Police Unveil Interviewing Space Designed for Sexual Assault Survivors

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Courtesy of Baltimore Police
Courtesy of Baltimore Police

The Baltimore Police Department is toughening up on sexual assault investigations by softening its surroundings for survivors.

A new interviewing room unveiled Wednesday at police headquarters has soft lighting, comfy chairs, artwork and other components designed to ease the interviewing process for sexual assault survivors. A similar area down the hall has a TV, vibrant carpeting and similar fixtures placed there to help calm waiting family members.

Both rooms differ greatly from the bare-bones, all-purpose facilities where many imagine police interview suspects and victims alike.

“Once [survivors] enter into our space, if they’re put inside of a room that resembles an interrogation room that you would see on Hill Street Blues, that doesn’t bode well for our interaction with that survivor,” said Police Commissioner Kevin Davis at the unveiling.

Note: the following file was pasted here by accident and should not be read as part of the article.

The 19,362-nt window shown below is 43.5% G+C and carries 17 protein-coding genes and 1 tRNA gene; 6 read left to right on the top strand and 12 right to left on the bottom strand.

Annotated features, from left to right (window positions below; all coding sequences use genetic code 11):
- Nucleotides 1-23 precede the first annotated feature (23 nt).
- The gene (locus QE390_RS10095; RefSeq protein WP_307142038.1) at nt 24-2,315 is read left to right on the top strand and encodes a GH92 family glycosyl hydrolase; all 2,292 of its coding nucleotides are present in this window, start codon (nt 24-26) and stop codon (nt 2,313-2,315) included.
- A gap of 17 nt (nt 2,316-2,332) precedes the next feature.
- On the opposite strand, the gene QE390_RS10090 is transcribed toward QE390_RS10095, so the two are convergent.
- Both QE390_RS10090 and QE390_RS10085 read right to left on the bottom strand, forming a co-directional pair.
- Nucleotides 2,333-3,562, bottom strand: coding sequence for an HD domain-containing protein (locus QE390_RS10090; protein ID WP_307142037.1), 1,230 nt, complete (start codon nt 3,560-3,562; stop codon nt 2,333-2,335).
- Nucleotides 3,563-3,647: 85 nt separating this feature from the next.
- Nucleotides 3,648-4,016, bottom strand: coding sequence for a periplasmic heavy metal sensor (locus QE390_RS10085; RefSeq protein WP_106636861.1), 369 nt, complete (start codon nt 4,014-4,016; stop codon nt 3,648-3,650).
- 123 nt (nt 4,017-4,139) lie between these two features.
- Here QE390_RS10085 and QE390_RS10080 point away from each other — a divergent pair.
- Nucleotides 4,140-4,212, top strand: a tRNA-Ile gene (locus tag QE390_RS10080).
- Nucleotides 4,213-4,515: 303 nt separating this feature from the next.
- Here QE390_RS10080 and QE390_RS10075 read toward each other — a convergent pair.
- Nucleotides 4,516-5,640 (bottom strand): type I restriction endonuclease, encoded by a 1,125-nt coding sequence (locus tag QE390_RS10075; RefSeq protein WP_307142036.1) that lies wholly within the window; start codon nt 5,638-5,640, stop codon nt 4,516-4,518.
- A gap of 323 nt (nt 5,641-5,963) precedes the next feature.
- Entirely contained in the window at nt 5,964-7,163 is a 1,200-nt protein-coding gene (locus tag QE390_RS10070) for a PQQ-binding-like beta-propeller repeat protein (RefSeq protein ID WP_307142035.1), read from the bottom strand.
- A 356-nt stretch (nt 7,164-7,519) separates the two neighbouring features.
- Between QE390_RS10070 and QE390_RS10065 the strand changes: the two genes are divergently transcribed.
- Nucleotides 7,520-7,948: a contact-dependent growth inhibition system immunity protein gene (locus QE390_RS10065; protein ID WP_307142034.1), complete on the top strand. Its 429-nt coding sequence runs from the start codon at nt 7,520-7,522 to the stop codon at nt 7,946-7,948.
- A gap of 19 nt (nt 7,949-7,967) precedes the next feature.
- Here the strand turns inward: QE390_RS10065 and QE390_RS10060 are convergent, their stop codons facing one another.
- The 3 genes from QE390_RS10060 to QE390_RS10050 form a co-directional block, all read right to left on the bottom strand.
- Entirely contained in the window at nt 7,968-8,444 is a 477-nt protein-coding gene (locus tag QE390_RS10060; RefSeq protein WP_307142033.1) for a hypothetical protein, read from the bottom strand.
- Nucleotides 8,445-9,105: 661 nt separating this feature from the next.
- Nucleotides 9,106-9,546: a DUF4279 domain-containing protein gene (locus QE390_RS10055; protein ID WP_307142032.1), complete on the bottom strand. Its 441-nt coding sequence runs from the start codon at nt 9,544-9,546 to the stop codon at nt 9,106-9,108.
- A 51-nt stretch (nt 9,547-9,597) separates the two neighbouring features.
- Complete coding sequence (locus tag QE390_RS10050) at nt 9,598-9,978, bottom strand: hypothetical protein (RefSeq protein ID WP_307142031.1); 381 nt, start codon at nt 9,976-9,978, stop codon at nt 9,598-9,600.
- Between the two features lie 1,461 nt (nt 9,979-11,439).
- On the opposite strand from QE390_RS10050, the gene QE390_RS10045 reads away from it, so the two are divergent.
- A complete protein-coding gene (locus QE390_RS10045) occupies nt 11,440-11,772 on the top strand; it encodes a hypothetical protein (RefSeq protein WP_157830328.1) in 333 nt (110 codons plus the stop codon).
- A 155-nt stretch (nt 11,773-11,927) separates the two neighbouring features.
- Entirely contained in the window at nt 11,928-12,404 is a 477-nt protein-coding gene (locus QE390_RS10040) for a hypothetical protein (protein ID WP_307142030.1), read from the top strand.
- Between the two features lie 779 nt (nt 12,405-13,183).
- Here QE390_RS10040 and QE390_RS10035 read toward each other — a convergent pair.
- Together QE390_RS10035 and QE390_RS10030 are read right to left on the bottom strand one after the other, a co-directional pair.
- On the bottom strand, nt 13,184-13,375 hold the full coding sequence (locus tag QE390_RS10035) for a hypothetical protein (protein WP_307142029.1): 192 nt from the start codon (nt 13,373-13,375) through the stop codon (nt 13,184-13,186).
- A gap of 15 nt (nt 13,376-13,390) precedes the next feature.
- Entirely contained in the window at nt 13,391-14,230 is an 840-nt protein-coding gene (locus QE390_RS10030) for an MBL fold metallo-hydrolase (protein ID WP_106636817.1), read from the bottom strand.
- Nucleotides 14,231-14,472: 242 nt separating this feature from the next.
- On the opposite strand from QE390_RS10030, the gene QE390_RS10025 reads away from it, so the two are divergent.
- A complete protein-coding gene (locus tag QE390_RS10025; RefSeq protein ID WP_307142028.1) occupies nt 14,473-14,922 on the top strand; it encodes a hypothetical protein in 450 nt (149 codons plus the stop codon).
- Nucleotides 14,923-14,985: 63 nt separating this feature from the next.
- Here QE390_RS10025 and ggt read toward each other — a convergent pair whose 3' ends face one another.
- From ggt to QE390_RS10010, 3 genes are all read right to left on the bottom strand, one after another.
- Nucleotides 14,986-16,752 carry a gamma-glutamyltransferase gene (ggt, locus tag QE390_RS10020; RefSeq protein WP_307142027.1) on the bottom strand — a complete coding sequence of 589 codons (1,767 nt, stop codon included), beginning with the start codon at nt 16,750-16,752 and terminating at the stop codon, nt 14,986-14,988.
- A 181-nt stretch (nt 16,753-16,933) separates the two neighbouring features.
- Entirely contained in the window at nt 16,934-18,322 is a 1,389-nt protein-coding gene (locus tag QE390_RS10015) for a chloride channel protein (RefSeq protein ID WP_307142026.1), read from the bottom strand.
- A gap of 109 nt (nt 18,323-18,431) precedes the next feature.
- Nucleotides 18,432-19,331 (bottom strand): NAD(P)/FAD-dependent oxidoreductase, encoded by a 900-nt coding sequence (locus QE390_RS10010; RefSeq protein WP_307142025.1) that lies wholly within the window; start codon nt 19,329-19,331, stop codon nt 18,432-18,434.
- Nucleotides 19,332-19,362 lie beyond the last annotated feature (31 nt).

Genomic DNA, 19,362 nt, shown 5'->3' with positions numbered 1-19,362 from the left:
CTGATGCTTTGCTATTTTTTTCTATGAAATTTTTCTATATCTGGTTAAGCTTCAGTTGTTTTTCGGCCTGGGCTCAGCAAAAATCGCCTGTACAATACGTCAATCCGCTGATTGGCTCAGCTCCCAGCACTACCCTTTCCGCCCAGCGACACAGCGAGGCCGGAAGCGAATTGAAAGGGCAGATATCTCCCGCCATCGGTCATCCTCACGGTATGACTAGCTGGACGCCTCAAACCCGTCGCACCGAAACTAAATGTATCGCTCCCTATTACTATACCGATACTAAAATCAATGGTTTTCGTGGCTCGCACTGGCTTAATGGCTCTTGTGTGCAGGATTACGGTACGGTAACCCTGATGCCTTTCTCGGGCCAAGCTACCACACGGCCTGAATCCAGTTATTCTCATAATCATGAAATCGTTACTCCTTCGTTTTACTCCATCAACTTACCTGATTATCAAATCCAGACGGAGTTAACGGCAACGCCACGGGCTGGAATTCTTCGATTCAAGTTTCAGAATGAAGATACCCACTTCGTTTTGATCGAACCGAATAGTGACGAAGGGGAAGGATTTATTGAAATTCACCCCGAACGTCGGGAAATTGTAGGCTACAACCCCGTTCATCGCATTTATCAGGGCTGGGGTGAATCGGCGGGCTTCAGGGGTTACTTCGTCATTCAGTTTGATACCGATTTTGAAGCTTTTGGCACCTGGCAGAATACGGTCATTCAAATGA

Davis said he hopes the new space tells survivors, “You are not in a confrontational place. We believe you, we are here to help you and you’re safe.”

To build the rooms, the Mayor’s Office of Criminal Justice and police worked with nonprofit Mission 14. The group donated an eye for design and artwork, as well as the raw materials.

As Davis noted, the Department of Justice’s scathing investigative report released in August formally cast a dark view of how BPD handles sexual assault cases. The report said many officers “fail to meaningfully investigate reports of sexual assault” and that detectives do a poor job of developing cases and gathering evidence to corroborate victims’ accounts, among other missteps.

While the new spaces cannot fix the department’s issues at their core, the redesign indicates renewed attention by police to working with survivors in a hard-nosed crime setting.

Lisae Jordan, executive director of the Maryland Coalition Against Sexual Assault, said in an email that the new rooms are part of “the larger effort to improve the City’s response to sexual violence and should not be minimized.”

She noted that now, the right people must be in there talking to survivors.

“Trauma-informed training for professionals using the space is also key to reforming the system,” she said.

Ethan McLeod
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